There was no shortage of church denominations in Scotland that broke away from the Church of Scotland at various times, but the correct term for those is 'dissenting'.

Anne


Anne Burgess
 

Even more interesting.

Here are some more images of the old kirkyard of St Ninians https://www.geograph.org.uk/search.php?i=126674503

The review https://www.minube.net/place/st-ninian-church-a370661 contains a link to an entirely different congregation, not belonging to the Church of Scotland, based in a different building in Stirling.

This https://www.stniniansold.org.uk/ is the link to the Church of Scotland congregation that is based in the kirk next to the old kirkyard.

Anne


 

The FamilySearch Wiki is a wiki, and should be corrected and improved by those who can correct and improve it. 

Please!

On Wed, Jan 6, 2021 at 12:43 AM Anne Burgess via groups.io <anne.genlists=btinternet.com@groups.io> wrote:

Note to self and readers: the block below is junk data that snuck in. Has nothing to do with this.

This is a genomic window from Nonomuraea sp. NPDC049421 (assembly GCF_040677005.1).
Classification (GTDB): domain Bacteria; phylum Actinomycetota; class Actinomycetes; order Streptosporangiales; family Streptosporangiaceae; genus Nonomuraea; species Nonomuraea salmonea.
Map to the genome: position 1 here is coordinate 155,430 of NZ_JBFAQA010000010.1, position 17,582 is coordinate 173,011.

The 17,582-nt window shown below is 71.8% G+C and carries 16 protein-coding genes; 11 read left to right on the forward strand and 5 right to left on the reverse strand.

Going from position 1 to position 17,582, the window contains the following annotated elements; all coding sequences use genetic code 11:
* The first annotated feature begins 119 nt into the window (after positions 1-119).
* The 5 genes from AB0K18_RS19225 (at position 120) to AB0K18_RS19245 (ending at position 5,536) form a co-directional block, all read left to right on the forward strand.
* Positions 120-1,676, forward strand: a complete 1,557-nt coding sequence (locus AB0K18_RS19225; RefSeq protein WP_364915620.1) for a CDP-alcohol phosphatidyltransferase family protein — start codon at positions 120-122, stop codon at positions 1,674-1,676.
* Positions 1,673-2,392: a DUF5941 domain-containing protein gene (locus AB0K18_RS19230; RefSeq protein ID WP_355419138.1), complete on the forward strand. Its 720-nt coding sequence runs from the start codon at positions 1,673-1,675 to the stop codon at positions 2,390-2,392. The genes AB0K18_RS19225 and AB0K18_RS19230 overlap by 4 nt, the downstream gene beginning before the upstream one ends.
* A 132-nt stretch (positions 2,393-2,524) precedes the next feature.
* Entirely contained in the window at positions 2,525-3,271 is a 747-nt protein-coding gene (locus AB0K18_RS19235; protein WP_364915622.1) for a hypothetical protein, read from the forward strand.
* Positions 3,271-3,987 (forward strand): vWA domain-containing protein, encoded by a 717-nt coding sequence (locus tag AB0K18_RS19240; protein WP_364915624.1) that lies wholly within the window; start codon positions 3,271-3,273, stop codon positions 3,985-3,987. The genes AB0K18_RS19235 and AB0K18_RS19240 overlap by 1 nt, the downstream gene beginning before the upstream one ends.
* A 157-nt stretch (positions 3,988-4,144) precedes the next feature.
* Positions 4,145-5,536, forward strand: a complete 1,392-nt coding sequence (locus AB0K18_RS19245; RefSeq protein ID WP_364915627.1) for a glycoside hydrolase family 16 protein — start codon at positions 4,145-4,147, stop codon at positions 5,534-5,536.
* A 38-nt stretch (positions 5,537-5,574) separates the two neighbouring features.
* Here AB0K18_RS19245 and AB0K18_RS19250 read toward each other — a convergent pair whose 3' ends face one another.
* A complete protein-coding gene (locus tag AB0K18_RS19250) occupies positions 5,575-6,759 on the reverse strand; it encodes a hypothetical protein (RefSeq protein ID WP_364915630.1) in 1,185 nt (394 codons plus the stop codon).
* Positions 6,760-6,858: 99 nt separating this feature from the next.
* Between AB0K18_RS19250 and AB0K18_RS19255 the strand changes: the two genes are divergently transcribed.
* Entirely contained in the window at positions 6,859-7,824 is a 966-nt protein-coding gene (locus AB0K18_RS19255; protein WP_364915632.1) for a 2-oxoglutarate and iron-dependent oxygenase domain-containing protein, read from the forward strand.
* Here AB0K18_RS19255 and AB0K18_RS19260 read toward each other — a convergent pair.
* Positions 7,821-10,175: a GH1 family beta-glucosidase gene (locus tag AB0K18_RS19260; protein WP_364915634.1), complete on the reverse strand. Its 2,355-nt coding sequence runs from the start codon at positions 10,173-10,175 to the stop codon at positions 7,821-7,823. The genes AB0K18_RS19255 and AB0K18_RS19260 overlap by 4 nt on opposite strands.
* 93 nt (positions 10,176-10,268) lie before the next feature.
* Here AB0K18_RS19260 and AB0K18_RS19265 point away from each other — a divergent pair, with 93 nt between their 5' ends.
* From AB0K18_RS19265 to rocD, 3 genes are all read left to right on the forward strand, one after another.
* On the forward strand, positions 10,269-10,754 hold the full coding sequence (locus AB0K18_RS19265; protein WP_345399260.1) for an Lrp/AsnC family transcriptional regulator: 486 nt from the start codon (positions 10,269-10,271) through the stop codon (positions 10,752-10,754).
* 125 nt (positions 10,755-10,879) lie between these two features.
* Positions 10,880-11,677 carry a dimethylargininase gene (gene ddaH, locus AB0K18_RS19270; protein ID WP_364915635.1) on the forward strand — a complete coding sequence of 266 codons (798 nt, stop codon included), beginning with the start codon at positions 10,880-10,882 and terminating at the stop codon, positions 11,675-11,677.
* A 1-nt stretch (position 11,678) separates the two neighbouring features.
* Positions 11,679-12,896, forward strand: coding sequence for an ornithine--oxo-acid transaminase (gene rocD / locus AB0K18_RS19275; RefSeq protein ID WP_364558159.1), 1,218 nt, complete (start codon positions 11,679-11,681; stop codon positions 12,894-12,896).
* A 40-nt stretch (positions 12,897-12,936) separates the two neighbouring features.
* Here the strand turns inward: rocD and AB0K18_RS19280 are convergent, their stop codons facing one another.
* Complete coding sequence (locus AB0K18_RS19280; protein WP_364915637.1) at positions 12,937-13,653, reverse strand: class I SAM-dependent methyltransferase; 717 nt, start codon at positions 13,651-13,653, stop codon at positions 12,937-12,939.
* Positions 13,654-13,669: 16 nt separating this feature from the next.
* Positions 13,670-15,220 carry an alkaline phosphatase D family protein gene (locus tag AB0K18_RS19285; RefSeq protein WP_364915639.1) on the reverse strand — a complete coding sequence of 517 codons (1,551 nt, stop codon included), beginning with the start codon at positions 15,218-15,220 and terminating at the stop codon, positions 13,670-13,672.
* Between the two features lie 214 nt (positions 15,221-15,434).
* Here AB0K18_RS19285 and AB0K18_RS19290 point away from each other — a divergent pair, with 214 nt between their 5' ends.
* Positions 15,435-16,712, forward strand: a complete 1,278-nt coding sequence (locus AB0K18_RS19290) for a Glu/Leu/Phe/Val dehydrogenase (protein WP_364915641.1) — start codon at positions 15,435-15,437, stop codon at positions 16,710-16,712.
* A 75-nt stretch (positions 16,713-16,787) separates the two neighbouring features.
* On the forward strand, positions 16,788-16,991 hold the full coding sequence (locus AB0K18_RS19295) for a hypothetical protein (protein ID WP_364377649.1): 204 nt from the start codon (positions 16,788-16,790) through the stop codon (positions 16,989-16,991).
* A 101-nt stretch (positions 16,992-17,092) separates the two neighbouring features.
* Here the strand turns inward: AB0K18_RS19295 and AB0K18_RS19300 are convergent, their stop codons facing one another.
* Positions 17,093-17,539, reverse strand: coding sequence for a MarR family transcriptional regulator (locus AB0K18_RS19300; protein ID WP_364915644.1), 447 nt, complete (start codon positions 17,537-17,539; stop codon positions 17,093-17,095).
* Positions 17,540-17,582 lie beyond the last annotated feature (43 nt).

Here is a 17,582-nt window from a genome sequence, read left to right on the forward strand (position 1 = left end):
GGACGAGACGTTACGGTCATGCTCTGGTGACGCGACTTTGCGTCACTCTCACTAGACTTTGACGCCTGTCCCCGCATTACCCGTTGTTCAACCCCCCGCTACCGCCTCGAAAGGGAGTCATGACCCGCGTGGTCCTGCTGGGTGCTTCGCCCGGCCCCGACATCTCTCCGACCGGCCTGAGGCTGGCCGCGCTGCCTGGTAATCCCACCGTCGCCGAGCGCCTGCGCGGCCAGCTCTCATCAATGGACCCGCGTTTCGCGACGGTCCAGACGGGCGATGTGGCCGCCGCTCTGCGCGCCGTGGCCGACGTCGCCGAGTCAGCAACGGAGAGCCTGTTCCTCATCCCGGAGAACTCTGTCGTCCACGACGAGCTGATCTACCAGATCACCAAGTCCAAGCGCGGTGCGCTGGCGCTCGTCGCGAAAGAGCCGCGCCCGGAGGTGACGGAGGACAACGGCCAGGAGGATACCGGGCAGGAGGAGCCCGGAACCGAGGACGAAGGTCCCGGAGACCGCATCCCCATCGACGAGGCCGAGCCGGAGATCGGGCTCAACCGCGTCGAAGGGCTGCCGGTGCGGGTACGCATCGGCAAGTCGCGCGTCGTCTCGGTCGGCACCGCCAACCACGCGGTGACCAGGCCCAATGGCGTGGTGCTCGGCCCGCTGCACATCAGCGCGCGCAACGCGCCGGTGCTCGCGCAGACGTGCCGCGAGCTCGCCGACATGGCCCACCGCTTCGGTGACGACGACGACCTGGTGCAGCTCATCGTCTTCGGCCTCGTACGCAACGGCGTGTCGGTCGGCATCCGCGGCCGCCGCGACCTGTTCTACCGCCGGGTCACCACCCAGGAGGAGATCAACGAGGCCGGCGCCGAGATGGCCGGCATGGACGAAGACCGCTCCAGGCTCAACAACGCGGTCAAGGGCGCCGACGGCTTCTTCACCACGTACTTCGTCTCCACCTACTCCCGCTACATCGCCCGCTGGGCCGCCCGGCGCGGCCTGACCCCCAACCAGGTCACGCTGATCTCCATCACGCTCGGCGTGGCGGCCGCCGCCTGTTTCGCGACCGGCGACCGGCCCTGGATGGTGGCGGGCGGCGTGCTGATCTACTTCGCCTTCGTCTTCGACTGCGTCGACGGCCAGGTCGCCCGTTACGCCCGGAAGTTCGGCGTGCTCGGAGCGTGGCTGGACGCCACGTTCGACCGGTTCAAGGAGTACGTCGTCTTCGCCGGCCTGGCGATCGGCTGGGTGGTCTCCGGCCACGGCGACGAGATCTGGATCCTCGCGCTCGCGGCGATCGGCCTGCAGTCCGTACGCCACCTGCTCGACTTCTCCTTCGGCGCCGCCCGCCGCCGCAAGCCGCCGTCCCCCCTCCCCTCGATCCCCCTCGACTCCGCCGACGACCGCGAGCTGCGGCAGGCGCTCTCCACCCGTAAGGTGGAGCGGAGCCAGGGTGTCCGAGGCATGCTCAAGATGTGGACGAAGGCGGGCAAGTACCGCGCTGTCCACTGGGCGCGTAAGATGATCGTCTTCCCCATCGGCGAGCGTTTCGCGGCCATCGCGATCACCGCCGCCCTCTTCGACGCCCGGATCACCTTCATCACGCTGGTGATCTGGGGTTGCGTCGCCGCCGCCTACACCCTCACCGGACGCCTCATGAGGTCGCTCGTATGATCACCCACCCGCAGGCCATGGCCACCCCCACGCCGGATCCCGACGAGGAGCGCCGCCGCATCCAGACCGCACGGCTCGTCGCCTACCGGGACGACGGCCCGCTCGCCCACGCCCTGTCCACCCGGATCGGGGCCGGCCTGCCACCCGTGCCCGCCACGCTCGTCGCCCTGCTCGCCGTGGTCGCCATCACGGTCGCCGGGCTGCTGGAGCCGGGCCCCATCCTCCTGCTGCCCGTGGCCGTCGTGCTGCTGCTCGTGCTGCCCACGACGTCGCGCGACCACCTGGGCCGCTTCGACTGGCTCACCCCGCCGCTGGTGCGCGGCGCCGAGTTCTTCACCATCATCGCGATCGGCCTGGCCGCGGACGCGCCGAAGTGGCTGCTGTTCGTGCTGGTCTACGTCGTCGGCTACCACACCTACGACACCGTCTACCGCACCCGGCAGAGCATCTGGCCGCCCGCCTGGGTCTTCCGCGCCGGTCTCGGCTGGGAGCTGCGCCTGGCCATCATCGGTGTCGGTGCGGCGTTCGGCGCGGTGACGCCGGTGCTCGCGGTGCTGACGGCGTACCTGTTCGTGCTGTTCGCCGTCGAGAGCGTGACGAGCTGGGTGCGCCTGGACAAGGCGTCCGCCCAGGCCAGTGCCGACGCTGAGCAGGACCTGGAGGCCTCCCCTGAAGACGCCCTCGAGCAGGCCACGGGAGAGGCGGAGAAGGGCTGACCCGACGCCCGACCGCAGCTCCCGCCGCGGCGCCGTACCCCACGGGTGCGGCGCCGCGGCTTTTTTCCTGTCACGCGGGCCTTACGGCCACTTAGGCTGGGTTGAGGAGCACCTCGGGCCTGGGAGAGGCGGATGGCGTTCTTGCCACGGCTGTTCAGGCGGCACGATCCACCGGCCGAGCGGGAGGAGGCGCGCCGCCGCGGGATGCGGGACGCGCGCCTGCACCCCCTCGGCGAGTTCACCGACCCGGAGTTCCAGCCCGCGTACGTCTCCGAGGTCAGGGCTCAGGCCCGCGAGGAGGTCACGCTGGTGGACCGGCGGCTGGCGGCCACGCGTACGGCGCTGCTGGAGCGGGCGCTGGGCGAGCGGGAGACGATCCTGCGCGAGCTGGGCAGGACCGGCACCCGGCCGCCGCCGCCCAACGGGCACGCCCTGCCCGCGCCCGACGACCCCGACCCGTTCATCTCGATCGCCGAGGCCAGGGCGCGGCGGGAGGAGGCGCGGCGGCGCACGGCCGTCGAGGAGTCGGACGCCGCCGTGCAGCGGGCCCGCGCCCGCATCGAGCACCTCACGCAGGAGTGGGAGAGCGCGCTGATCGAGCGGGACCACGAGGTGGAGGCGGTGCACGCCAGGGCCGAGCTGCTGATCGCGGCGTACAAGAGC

Interesting indeed.

As I have said before in another thread, the term 'non-conformist' in the FS wiki is incorrect, because it is meaningless in relation to churches in Scotland. The term dates from the 17th century, *before* the union of Scotland and England, It originally refers to people or denominations in **England** who did not conform to the Church of **England** and the legislation leading to that never applied in Scotland.

There was no shortage of church denominations in Scotland that broke away from the Church of Scotland at various times, but the correct term for those is 'dissenting'.

Anne







--
http://about.me/valoriez - pronouns: she/her